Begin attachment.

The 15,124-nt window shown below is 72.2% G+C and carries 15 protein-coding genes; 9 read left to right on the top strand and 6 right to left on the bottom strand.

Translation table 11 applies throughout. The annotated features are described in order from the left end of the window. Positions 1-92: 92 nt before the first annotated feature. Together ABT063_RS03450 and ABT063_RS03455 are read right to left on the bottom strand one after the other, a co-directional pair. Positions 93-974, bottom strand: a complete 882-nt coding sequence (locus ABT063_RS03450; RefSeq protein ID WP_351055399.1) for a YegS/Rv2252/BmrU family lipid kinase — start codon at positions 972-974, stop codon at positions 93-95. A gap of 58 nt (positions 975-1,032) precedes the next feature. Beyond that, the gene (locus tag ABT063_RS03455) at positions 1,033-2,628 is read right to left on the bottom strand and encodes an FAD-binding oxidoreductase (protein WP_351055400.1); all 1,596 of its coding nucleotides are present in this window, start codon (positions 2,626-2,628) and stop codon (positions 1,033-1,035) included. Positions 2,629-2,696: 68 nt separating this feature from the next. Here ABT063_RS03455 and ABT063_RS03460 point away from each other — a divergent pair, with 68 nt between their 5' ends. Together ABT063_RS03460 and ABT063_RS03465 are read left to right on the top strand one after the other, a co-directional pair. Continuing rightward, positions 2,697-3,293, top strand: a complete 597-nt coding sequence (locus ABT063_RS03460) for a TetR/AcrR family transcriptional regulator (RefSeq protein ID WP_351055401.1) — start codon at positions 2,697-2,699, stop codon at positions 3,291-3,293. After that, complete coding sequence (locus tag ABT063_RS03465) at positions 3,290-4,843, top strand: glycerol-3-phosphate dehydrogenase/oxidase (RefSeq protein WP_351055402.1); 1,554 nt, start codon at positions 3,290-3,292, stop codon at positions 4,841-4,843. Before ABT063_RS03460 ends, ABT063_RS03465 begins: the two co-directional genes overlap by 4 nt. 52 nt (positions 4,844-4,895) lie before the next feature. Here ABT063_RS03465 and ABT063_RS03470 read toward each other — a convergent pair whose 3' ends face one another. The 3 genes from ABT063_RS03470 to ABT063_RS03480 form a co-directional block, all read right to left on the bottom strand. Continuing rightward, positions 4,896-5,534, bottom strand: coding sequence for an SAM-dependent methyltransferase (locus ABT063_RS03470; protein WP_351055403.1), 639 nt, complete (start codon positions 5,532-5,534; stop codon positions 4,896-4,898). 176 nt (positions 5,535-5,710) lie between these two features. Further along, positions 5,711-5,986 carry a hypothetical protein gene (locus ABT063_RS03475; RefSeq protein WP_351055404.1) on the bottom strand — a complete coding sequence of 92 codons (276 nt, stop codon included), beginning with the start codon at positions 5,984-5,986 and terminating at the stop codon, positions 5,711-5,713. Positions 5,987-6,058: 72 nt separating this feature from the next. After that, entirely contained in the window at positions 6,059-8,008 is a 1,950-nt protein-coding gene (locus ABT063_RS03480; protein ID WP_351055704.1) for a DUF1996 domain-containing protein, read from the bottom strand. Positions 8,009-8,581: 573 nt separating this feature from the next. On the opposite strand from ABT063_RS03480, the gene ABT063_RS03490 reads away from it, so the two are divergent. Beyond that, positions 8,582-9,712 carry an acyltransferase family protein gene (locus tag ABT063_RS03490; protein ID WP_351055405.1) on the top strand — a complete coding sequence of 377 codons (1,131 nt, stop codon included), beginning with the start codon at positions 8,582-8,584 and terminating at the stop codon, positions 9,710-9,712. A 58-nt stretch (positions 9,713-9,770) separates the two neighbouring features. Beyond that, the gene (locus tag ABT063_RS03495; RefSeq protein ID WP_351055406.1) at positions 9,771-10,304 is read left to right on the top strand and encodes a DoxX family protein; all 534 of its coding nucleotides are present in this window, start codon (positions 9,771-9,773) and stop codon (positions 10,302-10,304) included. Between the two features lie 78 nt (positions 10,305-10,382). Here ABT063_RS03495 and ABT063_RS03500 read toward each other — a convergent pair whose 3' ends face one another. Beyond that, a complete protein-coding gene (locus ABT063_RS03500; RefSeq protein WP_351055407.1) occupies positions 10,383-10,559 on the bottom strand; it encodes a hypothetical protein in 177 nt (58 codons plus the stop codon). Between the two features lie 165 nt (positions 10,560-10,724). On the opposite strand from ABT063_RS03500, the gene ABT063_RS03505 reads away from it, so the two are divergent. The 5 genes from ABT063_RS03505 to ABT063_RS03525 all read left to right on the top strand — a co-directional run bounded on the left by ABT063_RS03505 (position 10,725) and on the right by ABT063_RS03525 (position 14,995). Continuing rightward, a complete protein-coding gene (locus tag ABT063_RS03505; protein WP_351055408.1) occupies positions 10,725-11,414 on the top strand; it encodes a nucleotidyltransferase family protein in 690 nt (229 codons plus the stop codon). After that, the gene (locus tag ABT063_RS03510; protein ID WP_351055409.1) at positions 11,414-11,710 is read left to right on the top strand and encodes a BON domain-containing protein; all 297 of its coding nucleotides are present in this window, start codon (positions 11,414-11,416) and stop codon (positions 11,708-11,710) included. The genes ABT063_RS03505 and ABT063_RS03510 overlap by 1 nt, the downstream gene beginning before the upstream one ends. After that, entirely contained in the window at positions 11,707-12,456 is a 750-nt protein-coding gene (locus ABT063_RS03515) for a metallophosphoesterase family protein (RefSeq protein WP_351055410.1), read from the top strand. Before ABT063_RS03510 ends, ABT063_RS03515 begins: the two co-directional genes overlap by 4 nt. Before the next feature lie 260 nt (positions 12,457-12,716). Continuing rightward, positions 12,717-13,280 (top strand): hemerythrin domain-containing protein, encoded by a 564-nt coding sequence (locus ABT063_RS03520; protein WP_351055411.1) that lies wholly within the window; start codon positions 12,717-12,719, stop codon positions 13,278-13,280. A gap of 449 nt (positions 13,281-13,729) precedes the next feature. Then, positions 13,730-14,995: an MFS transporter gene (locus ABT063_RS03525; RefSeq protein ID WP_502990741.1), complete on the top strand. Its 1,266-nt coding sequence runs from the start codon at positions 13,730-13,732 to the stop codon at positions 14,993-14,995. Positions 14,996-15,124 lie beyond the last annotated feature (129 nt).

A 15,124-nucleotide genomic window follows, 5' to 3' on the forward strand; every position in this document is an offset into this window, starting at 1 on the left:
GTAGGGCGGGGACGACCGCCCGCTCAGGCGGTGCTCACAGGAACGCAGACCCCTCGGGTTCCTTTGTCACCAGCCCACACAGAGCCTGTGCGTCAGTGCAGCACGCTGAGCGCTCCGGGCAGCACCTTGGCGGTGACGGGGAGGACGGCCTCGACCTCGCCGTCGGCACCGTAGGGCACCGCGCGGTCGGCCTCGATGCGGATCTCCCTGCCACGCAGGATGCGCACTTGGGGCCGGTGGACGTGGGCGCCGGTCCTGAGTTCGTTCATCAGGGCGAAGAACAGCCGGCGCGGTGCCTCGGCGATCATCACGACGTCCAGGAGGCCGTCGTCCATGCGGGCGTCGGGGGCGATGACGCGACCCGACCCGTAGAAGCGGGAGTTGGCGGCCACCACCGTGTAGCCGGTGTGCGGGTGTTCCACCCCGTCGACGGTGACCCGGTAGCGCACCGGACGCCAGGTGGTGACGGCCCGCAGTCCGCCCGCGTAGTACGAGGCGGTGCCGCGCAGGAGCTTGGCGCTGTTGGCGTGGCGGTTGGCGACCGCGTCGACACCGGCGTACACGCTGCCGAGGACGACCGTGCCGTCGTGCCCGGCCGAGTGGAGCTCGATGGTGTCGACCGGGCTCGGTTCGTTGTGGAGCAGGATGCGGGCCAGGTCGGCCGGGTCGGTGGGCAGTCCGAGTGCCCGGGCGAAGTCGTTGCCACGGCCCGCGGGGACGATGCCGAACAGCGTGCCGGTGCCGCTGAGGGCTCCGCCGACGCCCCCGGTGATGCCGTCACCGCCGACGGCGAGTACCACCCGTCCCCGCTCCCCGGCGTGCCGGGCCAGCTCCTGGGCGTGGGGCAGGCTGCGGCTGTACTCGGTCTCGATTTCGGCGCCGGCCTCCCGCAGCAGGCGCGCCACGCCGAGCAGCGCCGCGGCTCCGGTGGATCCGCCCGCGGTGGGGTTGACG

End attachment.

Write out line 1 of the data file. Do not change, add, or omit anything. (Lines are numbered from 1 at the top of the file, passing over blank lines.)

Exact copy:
The 15,124-nt window shown below is 72.2% G+C and carries 15 protein-coding genes; 9 read left to right on the top strand and 6 right to left on the bottom strand.